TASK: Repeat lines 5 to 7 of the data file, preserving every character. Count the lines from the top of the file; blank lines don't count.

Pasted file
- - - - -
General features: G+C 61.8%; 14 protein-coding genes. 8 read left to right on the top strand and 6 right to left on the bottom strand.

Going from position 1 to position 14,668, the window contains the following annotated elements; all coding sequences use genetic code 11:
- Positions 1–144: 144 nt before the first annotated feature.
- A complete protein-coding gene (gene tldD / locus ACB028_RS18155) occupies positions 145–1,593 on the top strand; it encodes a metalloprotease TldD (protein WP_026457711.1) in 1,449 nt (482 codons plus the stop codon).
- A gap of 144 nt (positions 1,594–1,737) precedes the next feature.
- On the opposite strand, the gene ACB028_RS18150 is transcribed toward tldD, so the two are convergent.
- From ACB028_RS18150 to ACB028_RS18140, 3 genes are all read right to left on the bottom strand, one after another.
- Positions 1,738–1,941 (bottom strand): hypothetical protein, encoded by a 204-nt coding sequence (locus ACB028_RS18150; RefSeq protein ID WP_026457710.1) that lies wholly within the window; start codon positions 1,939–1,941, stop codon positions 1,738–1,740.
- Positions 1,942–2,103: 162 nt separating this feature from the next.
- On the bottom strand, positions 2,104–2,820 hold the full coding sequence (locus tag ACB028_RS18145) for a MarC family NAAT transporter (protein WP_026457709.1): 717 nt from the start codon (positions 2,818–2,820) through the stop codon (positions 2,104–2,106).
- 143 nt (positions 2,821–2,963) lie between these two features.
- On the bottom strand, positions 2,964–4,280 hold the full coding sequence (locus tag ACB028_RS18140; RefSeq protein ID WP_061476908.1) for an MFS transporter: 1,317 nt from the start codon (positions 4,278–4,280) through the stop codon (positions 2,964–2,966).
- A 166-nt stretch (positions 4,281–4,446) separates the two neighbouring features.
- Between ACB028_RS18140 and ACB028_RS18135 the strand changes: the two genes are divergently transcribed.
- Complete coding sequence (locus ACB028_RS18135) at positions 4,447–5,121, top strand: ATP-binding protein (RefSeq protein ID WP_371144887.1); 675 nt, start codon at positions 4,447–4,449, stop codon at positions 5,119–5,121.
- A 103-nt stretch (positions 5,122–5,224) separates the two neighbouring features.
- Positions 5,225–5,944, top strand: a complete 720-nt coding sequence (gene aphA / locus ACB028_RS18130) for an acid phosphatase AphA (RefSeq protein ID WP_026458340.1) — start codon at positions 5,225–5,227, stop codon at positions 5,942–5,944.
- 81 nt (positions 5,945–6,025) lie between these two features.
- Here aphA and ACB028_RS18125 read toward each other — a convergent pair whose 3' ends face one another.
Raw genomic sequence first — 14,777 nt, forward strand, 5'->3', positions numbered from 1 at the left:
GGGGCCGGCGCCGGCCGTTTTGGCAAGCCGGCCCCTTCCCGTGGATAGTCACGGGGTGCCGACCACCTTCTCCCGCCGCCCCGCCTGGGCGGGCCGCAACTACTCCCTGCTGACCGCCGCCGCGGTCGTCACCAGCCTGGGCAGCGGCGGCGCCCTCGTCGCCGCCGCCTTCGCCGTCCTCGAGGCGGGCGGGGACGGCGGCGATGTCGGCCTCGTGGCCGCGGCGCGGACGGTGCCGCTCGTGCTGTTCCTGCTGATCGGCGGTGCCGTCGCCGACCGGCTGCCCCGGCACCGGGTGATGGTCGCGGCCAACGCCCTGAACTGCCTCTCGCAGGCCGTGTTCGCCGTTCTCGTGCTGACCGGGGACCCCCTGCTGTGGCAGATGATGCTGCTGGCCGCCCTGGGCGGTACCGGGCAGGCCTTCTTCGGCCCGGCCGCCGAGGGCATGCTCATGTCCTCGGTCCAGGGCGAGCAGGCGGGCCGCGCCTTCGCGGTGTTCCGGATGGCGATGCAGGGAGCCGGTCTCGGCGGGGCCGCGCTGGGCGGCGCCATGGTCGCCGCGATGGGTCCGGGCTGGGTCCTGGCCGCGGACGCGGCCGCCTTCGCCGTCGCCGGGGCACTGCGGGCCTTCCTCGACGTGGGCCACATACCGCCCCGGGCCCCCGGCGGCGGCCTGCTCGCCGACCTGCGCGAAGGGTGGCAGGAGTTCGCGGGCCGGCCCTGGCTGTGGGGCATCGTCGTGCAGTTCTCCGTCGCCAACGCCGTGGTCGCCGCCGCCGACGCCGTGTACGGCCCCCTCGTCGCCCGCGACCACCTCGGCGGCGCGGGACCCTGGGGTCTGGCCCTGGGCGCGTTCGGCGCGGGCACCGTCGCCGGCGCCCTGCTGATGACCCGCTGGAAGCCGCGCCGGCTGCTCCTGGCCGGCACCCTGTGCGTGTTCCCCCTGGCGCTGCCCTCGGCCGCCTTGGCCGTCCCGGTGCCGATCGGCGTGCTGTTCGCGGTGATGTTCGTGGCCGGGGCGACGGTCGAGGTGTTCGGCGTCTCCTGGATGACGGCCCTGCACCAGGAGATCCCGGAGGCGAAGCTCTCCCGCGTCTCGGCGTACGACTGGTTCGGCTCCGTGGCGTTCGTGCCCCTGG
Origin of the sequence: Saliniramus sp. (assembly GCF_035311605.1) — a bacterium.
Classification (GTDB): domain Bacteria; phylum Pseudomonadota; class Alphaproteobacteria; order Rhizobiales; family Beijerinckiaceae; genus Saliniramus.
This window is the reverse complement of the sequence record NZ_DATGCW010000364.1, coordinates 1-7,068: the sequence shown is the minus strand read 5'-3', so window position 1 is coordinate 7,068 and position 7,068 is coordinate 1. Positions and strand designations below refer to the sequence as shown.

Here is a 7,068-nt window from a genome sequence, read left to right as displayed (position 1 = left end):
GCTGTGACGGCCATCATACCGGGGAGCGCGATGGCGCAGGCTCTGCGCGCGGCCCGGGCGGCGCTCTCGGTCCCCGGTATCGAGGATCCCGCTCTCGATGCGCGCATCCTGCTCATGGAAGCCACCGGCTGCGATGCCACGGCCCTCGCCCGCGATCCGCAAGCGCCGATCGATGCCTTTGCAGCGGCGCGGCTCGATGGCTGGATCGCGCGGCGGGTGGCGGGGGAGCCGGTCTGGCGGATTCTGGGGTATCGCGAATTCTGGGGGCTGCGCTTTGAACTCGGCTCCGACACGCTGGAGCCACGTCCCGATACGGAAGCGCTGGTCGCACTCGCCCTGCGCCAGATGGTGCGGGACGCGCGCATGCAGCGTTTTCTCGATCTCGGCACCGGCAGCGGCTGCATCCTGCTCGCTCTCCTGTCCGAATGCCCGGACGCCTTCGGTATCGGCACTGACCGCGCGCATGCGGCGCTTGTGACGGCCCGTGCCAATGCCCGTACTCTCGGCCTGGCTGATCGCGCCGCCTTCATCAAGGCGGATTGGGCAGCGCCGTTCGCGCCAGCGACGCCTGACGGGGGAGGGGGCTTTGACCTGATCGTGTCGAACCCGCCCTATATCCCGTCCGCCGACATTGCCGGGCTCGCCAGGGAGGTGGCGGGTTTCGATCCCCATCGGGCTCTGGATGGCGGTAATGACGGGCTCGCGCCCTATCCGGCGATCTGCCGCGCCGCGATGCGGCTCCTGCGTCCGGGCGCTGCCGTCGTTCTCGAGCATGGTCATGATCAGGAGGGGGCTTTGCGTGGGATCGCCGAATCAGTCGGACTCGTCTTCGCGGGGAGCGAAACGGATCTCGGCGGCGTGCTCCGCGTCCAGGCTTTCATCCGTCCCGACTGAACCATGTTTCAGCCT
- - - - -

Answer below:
- A gap of 144 nt (positions 1,594–1,737) precedes the next feature.
- On the opposite strand, the gene ACB028_RS18150 is transcribed toward tldD, so the two are convergent.
- From ACB028_RS18150 to ACB028_RS18140, 3 genes are all read right to left on the bottom strand, one after another.